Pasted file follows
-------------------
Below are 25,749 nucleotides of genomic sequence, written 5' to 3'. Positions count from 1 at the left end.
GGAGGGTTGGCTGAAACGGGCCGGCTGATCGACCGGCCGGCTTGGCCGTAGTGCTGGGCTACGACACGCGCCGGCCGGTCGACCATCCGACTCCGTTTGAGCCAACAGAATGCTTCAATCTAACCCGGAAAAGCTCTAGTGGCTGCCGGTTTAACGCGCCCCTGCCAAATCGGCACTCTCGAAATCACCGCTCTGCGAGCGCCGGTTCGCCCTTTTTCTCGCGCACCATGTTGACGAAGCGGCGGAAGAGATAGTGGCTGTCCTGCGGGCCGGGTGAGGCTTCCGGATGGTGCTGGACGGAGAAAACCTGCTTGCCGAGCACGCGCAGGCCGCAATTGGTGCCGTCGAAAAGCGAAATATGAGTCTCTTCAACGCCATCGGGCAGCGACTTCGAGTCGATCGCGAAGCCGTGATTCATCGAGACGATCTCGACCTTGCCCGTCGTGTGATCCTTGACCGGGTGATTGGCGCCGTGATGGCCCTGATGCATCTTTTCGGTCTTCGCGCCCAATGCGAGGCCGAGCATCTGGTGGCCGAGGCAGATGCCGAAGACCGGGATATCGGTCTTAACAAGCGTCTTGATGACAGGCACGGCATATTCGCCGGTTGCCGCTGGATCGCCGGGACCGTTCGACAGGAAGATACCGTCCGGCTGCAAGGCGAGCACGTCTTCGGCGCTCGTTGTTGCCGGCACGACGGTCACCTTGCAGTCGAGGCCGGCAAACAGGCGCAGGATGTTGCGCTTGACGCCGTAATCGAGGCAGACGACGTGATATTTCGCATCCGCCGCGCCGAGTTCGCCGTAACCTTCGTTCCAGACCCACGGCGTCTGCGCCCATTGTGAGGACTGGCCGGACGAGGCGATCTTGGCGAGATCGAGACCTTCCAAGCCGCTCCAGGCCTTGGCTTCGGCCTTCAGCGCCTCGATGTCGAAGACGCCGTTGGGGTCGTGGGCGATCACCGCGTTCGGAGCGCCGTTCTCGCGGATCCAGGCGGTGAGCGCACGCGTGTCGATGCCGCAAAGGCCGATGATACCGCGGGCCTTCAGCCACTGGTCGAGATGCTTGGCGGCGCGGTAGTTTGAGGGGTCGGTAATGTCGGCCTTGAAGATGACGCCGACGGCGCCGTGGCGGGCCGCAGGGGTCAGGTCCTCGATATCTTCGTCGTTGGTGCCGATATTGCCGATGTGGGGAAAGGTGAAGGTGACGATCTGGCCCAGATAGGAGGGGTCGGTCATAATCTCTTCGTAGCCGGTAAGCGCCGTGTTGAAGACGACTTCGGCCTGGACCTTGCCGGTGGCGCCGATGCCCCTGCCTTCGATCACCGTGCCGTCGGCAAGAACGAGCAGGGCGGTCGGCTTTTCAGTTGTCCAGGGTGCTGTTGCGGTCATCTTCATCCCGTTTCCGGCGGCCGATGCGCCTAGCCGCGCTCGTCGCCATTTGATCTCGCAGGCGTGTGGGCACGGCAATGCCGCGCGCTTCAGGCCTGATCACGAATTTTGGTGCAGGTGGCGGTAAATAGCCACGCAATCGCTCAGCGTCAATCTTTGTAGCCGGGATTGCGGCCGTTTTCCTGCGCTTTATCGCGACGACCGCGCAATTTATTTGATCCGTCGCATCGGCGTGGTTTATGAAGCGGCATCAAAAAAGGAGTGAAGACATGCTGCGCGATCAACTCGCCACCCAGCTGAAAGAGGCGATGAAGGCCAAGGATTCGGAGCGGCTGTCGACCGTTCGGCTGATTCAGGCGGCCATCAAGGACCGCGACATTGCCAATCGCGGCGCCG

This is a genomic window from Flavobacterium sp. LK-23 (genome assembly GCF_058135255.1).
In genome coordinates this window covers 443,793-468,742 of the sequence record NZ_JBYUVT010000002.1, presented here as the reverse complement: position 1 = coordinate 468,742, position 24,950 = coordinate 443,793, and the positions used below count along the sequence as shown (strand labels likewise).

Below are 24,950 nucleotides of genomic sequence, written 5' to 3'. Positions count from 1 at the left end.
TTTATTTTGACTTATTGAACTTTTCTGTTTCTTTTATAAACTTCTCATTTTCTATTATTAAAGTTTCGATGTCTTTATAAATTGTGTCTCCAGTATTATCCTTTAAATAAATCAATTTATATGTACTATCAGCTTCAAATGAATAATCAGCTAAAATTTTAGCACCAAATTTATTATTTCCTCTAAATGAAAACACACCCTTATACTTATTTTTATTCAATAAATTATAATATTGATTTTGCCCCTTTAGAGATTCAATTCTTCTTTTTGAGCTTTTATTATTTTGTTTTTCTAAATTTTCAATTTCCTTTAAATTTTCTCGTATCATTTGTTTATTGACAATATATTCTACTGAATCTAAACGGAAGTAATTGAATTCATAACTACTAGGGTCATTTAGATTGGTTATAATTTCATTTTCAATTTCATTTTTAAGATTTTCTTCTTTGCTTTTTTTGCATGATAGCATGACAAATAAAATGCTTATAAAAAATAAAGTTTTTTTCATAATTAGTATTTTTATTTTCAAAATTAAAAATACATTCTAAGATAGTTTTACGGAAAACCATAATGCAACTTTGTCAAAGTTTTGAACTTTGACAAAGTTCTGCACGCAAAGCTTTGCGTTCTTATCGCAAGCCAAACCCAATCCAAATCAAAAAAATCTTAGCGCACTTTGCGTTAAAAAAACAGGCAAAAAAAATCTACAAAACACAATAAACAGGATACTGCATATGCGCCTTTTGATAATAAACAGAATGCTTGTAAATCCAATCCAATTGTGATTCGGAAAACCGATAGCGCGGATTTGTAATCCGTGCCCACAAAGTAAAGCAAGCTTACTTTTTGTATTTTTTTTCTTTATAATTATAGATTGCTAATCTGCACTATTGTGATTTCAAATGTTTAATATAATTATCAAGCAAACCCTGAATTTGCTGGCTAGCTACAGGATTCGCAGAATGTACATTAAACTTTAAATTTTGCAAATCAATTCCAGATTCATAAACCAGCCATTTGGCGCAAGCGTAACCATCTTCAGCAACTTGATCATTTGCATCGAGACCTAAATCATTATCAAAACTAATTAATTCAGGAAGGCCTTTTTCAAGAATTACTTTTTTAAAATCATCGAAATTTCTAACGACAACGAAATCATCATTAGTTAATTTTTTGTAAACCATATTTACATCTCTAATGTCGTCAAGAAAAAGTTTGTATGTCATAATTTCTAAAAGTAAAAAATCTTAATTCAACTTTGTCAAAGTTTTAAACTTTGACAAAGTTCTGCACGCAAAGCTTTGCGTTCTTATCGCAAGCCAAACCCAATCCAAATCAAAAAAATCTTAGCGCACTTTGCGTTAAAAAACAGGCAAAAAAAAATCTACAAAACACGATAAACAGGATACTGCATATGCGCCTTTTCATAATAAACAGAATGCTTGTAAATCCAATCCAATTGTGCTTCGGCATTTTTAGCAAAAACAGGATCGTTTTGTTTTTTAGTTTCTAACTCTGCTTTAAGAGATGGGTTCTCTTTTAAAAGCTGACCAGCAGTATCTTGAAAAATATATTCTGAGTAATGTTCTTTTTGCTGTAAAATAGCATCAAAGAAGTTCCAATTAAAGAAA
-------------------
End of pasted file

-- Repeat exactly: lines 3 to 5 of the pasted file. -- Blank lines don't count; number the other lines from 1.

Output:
This is a genomic window from Flavobacterium sp. LK-23 (genome assembly GCF_058135255.1).
In genome coordinates this window covers 443,793-468,742 of the sequence record NZ_JBYUVT010000002.1, presented here as the reverse complement: position 1 = coordinate 468,742, position 24,950 = coordinate 443,793, and the positions used below count along the sequence as shown (strand labels likewise).

Below are 24,950 nucleotides of genomic sequence, written 5' to 3'. Positions count from 1 at the left end.